On that note, I would like to officially welcome Bob to the Hedgeye team. After obtaining a degree in economics from Yale, Bob went on to an illustrious professional hockey career, which began playing with the U.S. Olympic Hockey Team in Sarajevo and then tours of duty with the New York Rangers, Minnesota North Stars, and New Jersey Devils. Bob then went on to get his MBA from Harvard and has spent the last few decades working and building businesses at CSFB, RBC Capital Markets, and Sanford Bernstein. At Hedgeye, he will be leading many of our new business initiatives and he can be reached at firstname.lastname@example.org.
The reason I highlighted Rawicz’s quote above, versus the many noteworthy quotes in the book, is because it emphsaizes the power of free markets. The Soviet authorities needed cross country skis and in order to find the prisoners who had ski making skills, they had to offer increased pay, which in the case of a Soviet labor camp was nothing more than a doubling of rations. Incentives are at the very foundation of free market systems. While the Soviets could easily have used coercive incentives, they opted to use higher remuneration for what they perceived as a more critical skill set (that of ski making).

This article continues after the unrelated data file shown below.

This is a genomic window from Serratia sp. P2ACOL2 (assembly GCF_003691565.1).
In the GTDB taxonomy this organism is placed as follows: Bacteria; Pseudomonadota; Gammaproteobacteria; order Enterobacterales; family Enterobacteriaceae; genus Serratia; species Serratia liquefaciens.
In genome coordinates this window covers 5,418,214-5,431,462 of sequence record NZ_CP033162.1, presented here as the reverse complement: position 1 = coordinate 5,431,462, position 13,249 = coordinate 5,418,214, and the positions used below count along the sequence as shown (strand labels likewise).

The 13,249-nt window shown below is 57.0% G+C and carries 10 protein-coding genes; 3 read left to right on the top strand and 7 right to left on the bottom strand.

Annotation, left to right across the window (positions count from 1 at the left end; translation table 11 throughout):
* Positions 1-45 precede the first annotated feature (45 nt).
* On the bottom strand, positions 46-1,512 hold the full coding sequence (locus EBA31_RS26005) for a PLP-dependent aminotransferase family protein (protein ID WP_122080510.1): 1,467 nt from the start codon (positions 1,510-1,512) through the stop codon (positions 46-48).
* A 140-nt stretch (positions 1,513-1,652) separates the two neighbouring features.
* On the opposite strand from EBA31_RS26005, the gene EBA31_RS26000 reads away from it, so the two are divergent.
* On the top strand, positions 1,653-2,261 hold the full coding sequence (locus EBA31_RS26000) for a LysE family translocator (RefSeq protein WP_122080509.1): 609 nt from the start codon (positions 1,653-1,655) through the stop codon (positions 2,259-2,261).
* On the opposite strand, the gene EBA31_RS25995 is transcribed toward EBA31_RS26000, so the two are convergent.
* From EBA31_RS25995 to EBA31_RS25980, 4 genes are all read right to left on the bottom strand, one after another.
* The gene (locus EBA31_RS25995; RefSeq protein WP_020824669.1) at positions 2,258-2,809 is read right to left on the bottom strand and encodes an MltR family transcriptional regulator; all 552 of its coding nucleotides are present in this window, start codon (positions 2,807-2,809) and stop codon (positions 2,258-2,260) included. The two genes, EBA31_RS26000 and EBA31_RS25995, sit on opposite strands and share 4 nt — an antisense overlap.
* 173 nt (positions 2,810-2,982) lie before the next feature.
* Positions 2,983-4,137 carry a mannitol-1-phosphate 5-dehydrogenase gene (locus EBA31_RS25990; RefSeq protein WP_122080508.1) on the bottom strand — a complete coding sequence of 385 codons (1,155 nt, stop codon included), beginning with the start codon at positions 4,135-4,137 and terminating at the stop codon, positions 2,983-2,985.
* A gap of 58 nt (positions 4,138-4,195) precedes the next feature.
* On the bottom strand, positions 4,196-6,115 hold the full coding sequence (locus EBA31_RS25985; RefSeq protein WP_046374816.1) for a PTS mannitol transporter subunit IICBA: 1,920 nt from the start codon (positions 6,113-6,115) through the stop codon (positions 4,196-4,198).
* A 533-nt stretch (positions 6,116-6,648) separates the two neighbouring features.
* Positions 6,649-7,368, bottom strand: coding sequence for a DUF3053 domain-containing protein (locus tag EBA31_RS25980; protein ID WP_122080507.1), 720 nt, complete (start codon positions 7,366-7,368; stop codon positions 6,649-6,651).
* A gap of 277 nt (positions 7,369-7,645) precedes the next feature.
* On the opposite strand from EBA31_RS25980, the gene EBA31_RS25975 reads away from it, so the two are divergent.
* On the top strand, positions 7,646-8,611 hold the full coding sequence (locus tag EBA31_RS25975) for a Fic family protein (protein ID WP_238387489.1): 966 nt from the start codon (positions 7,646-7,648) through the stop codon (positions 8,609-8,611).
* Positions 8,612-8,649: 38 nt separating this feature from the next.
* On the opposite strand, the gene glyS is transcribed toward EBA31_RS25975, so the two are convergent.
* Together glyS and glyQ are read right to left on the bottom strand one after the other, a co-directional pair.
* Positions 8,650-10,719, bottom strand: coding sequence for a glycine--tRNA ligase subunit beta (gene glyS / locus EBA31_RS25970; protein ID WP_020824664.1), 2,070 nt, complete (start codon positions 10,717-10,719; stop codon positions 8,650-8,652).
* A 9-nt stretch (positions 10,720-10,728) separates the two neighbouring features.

Interestingly, incentives on an individual basis are often quite successful, but where they often fail is at the nation state level. As we survey the global macro landscape, the key issue currently is sovereign debt in Europe. While European debt concerns took a respite at the end of last year, they are again front and center, and rightfully so. In the Chart of the Day below, we’ve highlighted some key debt maturities in Europe in 2011. Broadly, there are massive refinancing needs in Europe this year, highlighted by Italy and Spain. It will be interesting to see if certain nations within Europe can be incentivized to get their fiscal houses in order in the coming year.
The Long Walk of Sovereign Debt is, of course, not limited to Europe. In fact, CMA recently released its Q4 Sovereign Debt Credit Risk Report and highlighted its view of the top 5 riskiest countries, which were:
The collective GDP of these highest at risk countries is $1.4 trillion, which in aggregate would make them the 10th largest country by economic output in the world (just ahead of Canada). So, while on an individual basis these countries may have little impact, in aggregate they matter big time.
Beyond these hot spots, the key economies to watch in coming months will be Italy, the seventh largest economy in the world with a GDP of $2.1 trillion, and Spain, the ninth largest economy in the world with a GDP of $1.5 trillion. The CDS market for both these nations is flashing Default Danger as Spanish 5-year CDS is trading at 359 basis points and Italian 5-year CDS is trading at 256 basis points. This is up 237% year-over-year for Spain and 180% year-over-year for Italy . . .